Because of this, laughs don’t feel cheap. Yes, there’ll be a throwaway gag involving Cool Beans or exactly how it is you proceed that elusive ‘wh’ sound, but the comedy is anchored in character. There’s a strong central story, characters are fleshed out and have goals; the comedy, stupid as it may be, exists in tandem with the story. The characters don’t feel like they’re just there to be funny or laughed at; it is, put simply, a clever stupid movie.

So why does Hot Rod work?

Hot Rod doesn’t talk down to its audience. Though the film’s humor relies primarily on slapstick, non sequiturs, and downright silliness, never once does it treat its viewers as if they are idiots. In that process, the movie establishes that the audience is in on the joke. The movie isn’t just trying to serve up something barely palatable for laughs. It also helps that Hot Rod isn’t particularly mean. For all its silliness, Hot Rod lets its characters live. There’s nothing vindictive about Rod falling in a pool, or Rod tumbling down a hill for an inane amount of time, or Rod getting hit by a van (again). We enjoy Rod’s pain, but we’re not interested in watching him suffer. Because, and this may be in part to blame on Andy Samberg’s performance, we actually like Rod.

And that’s the proverbial second shoe. Couched among all those silly jokes is that sense of character I mentioned earlier. Rod and his crew, Kevin, Dave, Rico, and Denise, don’t exist just for the sake of jokes. Yes, they’re funny, often outright hilarious, but amidst all that humor are genuine relationships. The characters feel real — well, as real as they can in such an odd world — and, as such, we get invested in them and their plight. We want these idiots to succeed, and we care about their relationships. Stupid as Hot Rod might be, it doesn’t dispense with the humanity of the story.

That’s the thing about Hot Rod, it doesn’t just coast by on stupid and silly jokes, it actually bothers to create a story and characters for those jokes to exist in. Even though they aren’t particularly groundbreaking, they’re executed with enough of a precision that it works on a narrative level. As stupid as it can be, there is a great intelligence in its creation. The movie knows when and how to be silly, there’s a deftness, a cleverness to its stupidity.

And that is how it’s done.


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All Bricked Out

Posted by Ta-metru_defender , in Los Legos Jun 03 2016 · 108 views

Does this count as an MOC?

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More GOT Thoughts

Posted by Ta-metru_defender , May 30 2016 · 81 views

Spoilers, obviously, for last night's episode.

It's more of me thinking about this tv show!

Spoiler


The overall pacing of the show isn't slow, it's just off. Almost like it's meant to be bingewatched.



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Being There

Posted by Ta-metru_defender , in Essays, Not Rants! May 28 2016 · 147 views

Essays, Not Rants! 219: Being There

It’s a stormy night in 1995 and you’re a college student just returned from a year abroad. During that time your family moved to a large house on the outskirts of town. A house, you discover, without anyone home that looks like it’s been stolen.

That’s how Gone Home opens, a game where you assume the role of Kaitlin and explore your new house, trying to figure out what happened during the year you were away.

Now, Gone Home toes the line of being a video game. Sure, it’s ‘played,’ but there’s little in the way of actual choices to be made; you’re essentially walking around. There’s no proper conflict, no goombas to stomp nor Russians to shoot; you’re exploring a house and trying to discover what happened to your family. It’s a cool experience rife with environmental storytelling that sits somewhere as a first-person adventure game where the emotional heft comes from a sense of being there.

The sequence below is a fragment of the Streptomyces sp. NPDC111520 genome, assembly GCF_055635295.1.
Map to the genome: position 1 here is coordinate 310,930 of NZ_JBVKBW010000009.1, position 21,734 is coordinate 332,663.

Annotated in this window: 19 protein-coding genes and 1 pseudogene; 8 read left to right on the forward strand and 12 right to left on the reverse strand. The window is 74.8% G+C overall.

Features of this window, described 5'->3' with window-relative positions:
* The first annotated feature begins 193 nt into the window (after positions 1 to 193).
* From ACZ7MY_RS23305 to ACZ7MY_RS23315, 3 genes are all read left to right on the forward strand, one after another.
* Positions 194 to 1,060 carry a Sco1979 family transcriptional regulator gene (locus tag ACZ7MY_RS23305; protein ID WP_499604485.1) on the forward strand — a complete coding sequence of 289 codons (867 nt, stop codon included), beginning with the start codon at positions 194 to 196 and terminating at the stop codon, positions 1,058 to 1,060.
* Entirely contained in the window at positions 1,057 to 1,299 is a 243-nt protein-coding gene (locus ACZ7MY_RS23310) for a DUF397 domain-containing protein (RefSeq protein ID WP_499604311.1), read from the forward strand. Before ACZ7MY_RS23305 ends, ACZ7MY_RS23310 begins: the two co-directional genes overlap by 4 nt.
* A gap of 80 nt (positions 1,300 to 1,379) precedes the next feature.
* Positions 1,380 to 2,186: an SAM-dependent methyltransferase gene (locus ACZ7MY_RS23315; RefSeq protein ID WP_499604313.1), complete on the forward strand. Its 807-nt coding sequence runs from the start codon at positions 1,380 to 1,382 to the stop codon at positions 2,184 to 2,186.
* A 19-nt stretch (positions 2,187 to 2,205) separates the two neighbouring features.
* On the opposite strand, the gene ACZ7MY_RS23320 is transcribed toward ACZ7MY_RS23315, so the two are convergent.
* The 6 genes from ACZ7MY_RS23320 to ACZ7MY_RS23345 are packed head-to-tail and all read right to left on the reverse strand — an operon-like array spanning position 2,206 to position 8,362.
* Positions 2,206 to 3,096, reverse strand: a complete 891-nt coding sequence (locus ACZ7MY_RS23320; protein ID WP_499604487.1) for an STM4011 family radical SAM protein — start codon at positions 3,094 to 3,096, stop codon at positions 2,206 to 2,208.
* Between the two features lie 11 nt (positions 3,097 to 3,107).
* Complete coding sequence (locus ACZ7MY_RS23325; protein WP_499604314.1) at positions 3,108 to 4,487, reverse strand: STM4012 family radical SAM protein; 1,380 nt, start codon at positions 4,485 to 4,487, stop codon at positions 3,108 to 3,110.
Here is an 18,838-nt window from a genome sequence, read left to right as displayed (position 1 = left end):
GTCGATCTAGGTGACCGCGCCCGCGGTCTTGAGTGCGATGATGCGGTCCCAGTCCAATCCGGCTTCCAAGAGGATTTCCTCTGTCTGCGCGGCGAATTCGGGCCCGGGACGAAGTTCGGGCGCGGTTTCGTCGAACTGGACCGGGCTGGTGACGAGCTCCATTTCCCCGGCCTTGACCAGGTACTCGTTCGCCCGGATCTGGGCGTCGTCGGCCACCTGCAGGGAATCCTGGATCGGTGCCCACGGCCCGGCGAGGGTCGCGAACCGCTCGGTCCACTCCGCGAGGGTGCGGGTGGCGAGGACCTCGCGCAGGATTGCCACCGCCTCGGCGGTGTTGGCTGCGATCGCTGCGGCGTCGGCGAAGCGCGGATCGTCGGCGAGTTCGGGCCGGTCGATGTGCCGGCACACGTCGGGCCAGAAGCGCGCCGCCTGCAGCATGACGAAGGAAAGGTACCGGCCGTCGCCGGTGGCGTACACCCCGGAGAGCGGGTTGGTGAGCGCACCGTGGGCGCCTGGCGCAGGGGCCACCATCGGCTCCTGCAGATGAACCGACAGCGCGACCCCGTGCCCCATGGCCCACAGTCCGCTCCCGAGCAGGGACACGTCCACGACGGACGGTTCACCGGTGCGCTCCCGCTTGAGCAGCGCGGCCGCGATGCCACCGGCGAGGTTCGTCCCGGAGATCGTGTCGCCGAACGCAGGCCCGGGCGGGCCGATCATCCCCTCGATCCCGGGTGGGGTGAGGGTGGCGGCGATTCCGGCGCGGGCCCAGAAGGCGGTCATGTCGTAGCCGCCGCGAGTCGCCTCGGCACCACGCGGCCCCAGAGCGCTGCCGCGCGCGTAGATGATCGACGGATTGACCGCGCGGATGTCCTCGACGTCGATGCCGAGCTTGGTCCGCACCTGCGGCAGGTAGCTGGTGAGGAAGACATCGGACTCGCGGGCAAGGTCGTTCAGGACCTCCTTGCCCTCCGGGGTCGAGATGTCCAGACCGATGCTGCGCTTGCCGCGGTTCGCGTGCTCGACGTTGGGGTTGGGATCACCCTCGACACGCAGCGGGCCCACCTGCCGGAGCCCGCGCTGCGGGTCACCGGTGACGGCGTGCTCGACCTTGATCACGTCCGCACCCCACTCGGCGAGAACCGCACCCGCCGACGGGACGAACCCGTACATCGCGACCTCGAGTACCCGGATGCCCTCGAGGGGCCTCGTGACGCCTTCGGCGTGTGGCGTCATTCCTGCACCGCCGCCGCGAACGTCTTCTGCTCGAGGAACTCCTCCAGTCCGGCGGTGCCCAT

But that’s Gone Home, a game built entirely around that experience by an independent developer. It’s not something you’d expect to see in a Triple-A video game, the blockbusters of the gaming world. These games, much like movie blockbusters, focus on the action with the story being told through brief cutscenes (or, in the case of the Metal Gear Solid series, radio calls that last a quarter of Gone Home’s playtime). There’s a distinct separation of gameplay and story.

And this is where I talk about Uncharted.

Now, the Uncharted games have made a reputation for themselves by allowing you to play an action movie. Meaning that you don’t just watch Nathan Drake trying to grab on to a falling cargo container or running through a crumbling city; you, the player as Nathan Drake, get to try to grab on to falling cargo containers and run through crumbling cities. Big moments that would either be a cutscene or ignored entirely are made playable. It makes the action in Uncharted feel that much more visceral, you get to be the action hero.

Story, though, has mostly been done through cutscenes and bits of banter interspaced through gameplay. In that sense, Uncharted wasn’t really doing too much besides telling great stories.

Then, earlier this month, came Uncharted 4: A Thief’s End. Still a grand action-adventure story that would make Indiana Jones jealous, this entry took the time in the story’s downbeats to really let you be there.

Much of the central tension stems from Nathan being persuaded to leave the normal life he’s built with his wife, Elena. But the game doesn’t just tell you this, because that’d be obvious and boring. Rather, once we’ve caught up to Nathan in the present, we get the beautiful chapter “A Normal Life.” In it, the player can explore Nathan’s house, starting in the attic where they can look at notes and mementos of Nathan’s prior adventures before exploring the rest of the house where they can flip through a book of wedding photos and look at to do post-its on the fridge before sitting down with Elena to talk and play a video game (yes, in a video game; it’s awesome). What this delightfully quiet chapter does is put the player in Nathan’s shoes, establishing what he’d be walking away from were it to go on another adventure. Rather than just having Nathan say “I have a good life” in a cutscene, A Thief’s End employs Gone Home’s technique and has the player explore a space, using the clues to form their own narrative.